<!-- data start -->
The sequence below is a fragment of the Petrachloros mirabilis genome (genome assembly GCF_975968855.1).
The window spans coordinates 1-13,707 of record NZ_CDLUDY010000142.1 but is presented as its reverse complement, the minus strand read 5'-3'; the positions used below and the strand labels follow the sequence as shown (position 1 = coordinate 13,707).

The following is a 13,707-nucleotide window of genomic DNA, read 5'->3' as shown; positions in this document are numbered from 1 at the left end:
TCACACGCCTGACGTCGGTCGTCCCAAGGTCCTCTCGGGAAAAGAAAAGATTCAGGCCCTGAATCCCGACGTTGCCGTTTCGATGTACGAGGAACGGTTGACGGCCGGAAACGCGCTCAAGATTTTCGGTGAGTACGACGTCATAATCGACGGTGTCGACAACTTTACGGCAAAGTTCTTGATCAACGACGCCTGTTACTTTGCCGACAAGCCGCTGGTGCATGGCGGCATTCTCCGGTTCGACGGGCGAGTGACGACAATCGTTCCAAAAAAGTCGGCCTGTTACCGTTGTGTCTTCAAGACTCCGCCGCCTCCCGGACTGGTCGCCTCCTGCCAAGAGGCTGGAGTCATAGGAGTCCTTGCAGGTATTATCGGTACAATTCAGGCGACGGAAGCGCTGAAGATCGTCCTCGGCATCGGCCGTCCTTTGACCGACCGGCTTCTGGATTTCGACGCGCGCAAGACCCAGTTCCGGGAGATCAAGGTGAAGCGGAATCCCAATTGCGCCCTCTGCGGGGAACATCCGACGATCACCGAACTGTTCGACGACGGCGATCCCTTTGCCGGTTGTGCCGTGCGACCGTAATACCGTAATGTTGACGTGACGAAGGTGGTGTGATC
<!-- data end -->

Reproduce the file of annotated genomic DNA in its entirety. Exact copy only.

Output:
The sequence below is a fragment of the Petrachloros mirabilis genome (genome assembly GCF_975968855.1).
The window spans coordinates 1-13,707 of record NZ_CDLUDY010000142.1 but is presented as its reverse complement, the minus strand read 5'-3'; the positions used below and the strand labels follow the sequence as shown (position 1 = coordinate 13,707).

The following is a 13,707-nucleotide window of genomic DNA, read 5'->3' as shown; positions in this document are numbered from 1 at the left end:
TCACACGCCTGACGTCGGTCGTCCCAAGGTCCTCTCGGGAAAAGAAAAGATTCAGGCCCTGAATCCCGACGTTGCCGTTTCGATGTACGAGGAACGGTTGACGGCCGGAAACGCGCTCAAGATTTTCGGTGAGTACGACGTCATAATCGACGGTGTCGACAACTTTACGGCAAAGTTCTTGATCAACGACGCCTGTTACTTTGCCGACAAGCCGCTGGTGCATGGCGGCATTCTCCGGTTCGACGGGCGAGTGACGACAATCGTTCCAAAAAAGTCGGCCTGTTACCGTTGTGTCTTCAAGACTCCGCCGCCTCCCGGACTGGTCGCCTCCTGCCAAGAGGCTGGAGTCATAGGAGTCCTTGCAGGTATTATCGGTACAATTCAGGCGACGGAAGCGCTGAAGATCGTCCTCGGCATCGGCCGTCCTTTGACCGACCGGCTTCTGGATTTCGACGCGCGCAAGACCCAGTTCCGGGAGATCAAGGTGAAGCGGAATCCCAATTGCGCCCTCTGCGGGGAACATCCGACGATCACCGAACTGTTCGACGACGGCGATCCCTTTGCCGGTTGTGCCGTGCGACCGTAATACCGTAATGTTGACGTGACGAAGGTGGTGTGATC